Mayor Harrell Names Search Committee and Launches Community Survey to Identify Seattle’s Next Chief of Police

Seattle – Mayor Bruce Harrell announced today that as part of the City of Seattle’s national search for a Chief of Police for the Seattle Police Department (SPD), he has named the search committee and is launching a new community survey to learn what priorities and qualities matter most to residents. The next Chief will be responsible for driving SPD innovations, increasing the number of officers, developing more diverse response options for when officers are not needed, and strengthening community engagement and trust. 

“Thoughtful input from public safety advocates and residents across Seattle will play a critical role in our search for our next permanent Chief of Police,” said Mayor Harrell. “Not only will the person we hire be tasked with leading our department and addressing rising crime and gun violence, they’ll also need to be a partner in developing innovative public safety solutions and working alongside the community to respond to local needs and build trust.” 

The Mayor’s Police Chief Search Committee includes a diverse roster of 14 local leaders and public safety experts, including law enforcement, members of the Community Police Commission, victim advocates, small business owners and supporters, and leaders from communities of color and other key voices. Find the complete list of committee members below.  

An initial list of candidates will also be identified through the Public Sector Search & Consulting search firm, which will conduct a national review for potential candidates. Applications should be submitted to Gary Peterson, Gary@PublicSectorSearch.com by Tuesday, July 5, 4:00PM PST for first consideration.  

The search committee has been charged with selecting the final five candidates to move forward to the competitive examination phase. A competitive examination is required for the final candidates, per the City Charter, and City Council confirmation for the mayor’s ultimate selection. The search committee is also tasked with developing the written questions for the competitive examination.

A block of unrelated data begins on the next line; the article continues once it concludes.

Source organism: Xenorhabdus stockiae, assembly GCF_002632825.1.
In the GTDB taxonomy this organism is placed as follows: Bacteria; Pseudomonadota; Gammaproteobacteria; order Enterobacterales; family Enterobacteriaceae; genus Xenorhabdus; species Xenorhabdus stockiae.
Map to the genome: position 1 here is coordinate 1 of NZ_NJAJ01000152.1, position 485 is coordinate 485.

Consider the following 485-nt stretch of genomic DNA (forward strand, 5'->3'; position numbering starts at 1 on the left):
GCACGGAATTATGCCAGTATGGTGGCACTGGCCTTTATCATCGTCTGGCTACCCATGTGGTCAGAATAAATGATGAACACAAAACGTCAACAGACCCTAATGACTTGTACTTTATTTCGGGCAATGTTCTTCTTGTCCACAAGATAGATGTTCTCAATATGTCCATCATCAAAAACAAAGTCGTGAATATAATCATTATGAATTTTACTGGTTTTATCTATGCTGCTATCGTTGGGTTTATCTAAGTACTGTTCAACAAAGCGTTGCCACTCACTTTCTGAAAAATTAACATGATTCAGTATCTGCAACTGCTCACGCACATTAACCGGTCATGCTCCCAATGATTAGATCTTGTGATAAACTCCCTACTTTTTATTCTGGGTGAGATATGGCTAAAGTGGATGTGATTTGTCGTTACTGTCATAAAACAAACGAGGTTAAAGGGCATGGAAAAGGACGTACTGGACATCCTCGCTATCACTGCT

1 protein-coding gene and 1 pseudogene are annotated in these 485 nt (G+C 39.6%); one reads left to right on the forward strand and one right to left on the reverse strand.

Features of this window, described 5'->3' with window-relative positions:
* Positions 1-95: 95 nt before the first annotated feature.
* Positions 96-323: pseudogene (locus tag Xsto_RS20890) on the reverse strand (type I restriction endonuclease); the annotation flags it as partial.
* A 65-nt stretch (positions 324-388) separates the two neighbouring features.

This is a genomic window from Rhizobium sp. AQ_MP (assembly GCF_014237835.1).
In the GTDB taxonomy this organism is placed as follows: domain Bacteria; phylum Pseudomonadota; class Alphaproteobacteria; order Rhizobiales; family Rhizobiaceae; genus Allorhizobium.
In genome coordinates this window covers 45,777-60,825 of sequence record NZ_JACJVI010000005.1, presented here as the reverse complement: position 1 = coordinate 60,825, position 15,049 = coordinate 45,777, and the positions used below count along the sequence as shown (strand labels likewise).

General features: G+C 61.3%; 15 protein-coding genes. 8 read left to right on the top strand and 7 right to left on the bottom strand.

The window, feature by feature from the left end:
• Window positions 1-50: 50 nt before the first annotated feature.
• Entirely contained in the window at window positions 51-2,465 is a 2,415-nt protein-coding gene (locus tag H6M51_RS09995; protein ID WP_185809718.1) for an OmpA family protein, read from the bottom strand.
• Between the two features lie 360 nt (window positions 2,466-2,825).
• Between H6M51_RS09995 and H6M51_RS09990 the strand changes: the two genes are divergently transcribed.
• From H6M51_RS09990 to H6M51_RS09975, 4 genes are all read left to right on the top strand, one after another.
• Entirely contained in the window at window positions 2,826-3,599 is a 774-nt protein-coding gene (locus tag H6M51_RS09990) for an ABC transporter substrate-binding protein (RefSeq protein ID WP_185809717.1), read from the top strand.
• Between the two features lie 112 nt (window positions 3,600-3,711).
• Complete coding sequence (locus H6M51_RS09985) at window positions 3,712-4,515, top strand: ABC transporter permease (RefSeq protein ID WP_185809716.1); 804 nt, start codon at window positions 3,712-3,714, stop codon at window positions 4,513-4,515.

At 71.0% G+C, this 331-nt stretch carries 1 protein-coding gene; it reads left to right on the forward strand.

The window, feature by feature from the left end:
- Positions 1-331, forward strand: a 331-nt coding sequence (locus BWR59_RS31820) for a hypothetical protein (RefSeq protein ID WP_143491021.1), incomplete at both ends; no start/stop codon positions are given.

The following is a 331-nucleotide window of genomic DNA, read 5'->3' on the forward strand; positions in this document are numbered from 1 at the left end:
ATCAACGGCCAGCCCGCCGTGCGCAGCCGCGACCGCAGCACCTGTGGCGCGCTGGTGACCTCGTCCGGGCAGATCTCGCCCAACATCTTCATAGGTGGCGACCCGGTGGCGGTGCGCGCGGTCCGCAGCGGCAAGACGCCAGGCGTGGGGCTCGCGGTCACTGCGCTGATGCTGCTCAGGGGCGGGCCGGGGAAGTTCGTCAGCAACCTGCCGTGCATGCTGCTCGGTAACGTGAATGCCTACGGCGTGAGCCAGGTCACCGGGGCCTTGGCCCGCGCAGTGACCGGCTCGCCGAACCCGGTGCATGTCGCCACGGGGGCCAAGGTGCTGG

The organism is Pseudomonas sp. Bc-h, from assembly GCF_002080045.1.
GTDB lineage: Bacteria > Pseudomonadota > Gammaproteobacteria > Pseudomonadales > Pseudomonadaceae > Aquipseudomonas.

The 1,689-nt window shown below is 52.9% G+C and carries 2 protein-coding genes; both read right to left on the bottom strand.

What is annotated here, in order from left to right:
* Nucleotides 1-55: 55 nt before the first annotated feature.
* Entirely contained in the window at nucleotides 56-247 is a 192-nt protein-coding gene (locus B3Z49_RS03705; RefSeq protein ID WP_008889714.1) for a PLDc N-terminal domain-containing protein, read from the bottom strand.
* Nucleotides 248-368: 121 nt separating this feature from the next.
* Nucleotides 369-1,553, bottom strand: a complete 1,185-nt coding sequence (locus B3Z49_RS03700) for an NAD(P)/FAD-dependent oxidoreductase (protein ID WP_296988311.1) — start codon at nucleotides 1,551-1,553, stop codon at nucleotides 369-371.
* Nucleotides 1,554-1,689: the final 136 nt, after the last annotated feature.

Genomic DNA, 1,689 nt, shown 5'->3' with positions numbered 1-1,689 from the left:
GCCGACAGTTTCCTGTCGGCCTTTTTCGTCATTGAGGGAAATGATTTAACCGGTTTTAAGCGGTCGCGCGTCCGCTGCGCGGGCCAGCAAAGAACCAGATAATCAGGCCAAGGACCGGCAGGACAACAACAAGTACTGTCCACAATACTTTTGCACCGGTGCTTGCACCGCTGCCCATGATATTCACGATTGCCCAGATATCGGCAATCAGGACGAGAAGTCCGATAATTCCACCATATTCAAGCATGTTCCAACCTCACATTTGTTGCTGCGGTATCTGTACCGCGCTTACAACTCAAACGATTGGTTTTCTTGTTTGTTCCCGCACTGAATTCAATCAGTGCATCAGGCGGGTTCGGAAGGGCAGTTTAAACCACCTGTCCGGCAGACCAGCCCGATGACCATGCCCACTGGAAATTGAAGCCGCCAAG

“With values-driven leadership, big picture thinking, and a commitment to safety, respect, reform, and justice, our next chief can help us set a new standard for public safety, reach our recruitment and retention goals, build officer morale, and make this a welcoming and safe city for every community,” said Mayor Harrell. “I’m excited to see the strong and capable crop of candidates that our search committee moves forward for the competitive examination.” 

A new website has been created to provide updates on the Chief of Police Search, as well as provide a comprehensive overview of the process, search committee information, and a survey for the community to give feedback on what issues matter most to them in the search. The website and survey are available in English, Amharic, Chinese (traditional), Korean, Somali, Spanish, and Vietnamese. 

As a vital part of this search process, the mayor seeks feedback from residents to help achieve – and maintain – transparent communications with the communities we serve. Survey results, which will be made public after analysis, will help guide the search committee and Mayor Harrell with essential perspectives to consider when selecting the next police chief. 

See the list of search committee members and more information about the search process here.  

WHAT PEOPLE ARE SAYING 

“The position of Chief of Police is one of the most important in City government. Community involvement is critical to the appointment of a Chief, and I thank the Mayor for his inclusive approach to developing this search committee.” – Councilmember Lisa Herbold, Public Safety & Human Services Committee Chair 

“I’m looking forward to collaborating alongside this distinguished group of community leaders to build an equitable and community-led process to identify the leadership the mayor is seeking in the next police chief and implement his vision for public safety.” – Robert Saka, Attorney and Community Leader 

“Seattle residents and small businesses in every neighborhood deserve a police department led by a chief committed to public safety for all communities. I’m excited to bring this perspective to Mayor Harrell’s Police Chief Search Committee and look forward to helping make Seattle a safer city.” – Erin Goodman, Small Business Leader and Executive Director, SODO Business Improvement Area 

SPD Chief of Police Search Committee 

  • Council President Debora Juarez, Seattle City Council 
  • Councilmember Lisa Herbold, Seattle City Council 
  • Lieutenant Scott Bachler, Seattle Police Management Association 
  • Prachi Dave, Policy and Advocacy Director, Public Defender Association; Commissioner, Community Police Commission 
  • Gabe Galanda, Managing Lawyer, Galanda Broadman, PLLC 
  • Erin Goodman, Executive Director, SODO Business Improvement Area 
  • Esther Lucero, Chief Executive Officer, Seattle Indian Health Board 
  • Jim Pugel, former SPD Chief of Police 
  • Robert Saka, Attorney, Microsoft Corporation 
  • Rachel Smith, President & CEO, Seattle Metropolitan Chamber of Commerce 
  • Mary Ellen Stone, Chief Executive Officer, King County Sexual Assault Resource Center 
  • Reverend Harriett Walden, Founder, Mothers for Police Accountability; Co-Chair, Community Police Commission 
  • Natalie Walton-Anderson, Criminal Division Chief, Seattle City Attorney’s Office 
  • Bishop Reggie Witherspoon, Mount Calvary Christian Center